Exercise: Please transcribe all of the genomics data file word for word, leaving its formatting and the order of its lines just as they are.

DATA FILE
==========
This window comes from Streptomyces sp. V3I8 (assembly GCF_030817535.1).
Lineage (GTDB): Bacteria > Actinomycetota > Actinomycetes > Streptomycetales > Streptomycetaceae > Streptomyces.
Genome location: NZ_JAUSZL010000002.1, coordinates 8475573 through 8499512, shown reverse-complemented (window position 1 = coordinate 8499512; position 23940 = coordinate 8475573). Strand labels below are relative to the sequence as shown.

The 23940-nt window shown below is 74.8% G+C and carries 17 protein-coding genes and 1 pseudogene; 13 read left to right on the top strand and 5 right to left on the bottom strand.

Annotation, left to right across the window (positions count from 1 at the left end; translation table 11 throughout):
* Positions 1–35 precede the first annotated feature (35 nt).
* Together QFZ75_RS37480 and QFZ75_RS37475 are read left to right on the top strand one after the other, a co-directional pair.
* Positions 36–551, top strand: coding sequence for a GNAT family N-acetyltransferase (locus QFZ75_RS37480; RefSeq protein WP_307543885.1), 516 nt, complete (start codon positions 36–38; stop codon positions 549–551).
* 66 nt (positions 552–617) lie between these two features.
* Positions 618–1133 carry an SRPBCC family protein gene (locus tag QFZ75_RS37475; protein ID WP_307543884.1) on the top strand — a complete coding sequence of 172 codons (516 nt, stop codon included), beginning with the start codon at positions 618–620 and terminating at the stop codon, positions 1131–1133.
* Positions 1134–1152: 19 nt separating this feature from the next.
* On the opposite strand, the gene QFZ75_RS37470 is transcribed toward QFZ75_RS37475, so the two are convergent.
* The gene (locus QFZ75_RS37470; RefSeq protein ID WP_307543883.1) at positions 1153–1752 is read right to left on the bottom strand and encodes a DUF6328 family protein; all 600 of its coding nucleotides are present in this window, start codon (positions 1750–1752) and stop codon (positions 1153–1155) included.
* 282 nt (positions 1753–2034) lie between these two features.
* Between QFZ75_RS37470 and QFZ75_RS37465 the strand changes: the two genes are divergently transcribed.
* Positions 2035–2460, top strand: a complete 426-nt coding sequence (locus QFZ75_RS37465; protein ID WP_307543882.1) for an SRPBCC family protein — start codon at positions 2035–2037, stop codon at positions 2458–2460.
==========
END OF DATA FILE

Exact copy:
This window comes from Streptomyces sp. V3I8 (assembly GCF_030817535.1).
Lineage (GTDB): Bacteria > Actinomycetota > Actinomycetes > Streptomycetales > Streptomycetaceae > Streptomyces.
Genome location: NZ_JAUSZL010000002.1, coordinates 8475573 through 8499512, shown reverse-complemented (window position 1 = coordinate 8499512; position 23940 = coordinate 8475573). Strand labels below are relative to the sequence as shown.

The 23940-nt window shown below is 74.8% G+C and carries 17 protein-coding genes and 1 pseudogene; 13 read left to right on the top strand and 5 right to left on the bottom strand.

Annotation, left to right across the window (positions count from 1 at the left end; translation table 11 throughout):
* Positions 1–35 precede the first annotated feature (35 nt).
* Together QFZ75_RS37480 and QFZ75_RS37475 are read left to right on the top strand one after the other, a co-directional pair.
* Positions 36–551, top strand: coding sequence for a GNAT family N-acetyltransferase (locus QFZ75_RS37480; RefSeq protein WP_307543885.1), 516 nt, complete (start codon positions 36–38; stop codon positions 549–551).
* 66 nt (positions 552–617) lie between these two features.
* Positions 618–1133 carry an SRPBCC family protein gene (locus tag QFZ75_RS37475; protein ID WP_307543884.1) on the top strand — a complete coding sequence of 172 codons (516 nt, stop codon included), beginning with the start codon at positions 618–620 and terminating at the stop codon, positions 1131–1133.
* Positions 1134–1152: 19 nt separating this feature from the next.
* On the opposite strand, the gene QFZ75_RS37470 is transcribed toward QFZ75_RS37475, so the two are convergent.
* The gene (locus QFZ75_RS37470; RefSeq protein ID WP_307543883.1) at positions 1153–1752 is read right to left on the bottom strand and encodes a DUF6328 family protein; all 600 of its coding nucleotides are present in this window, start codon (positions 1750–1752) and stop codon (positions 1153–1155) included.
* 282 nt (positions 1753–2034) lie between these two features.
* Between QFZ75_RS37470 and QFZ75_RS37465 the strand changes: the two genes are divergently transcribed.
* Positions 2035–2460, top strand: a complete 426-nt coding sequence (locus QFZ75_RS37465; protein ID WP_307543882.1) for an SRPBCC family protein — start codon at positions 2035–2037, stop codon at positions 2458–2460.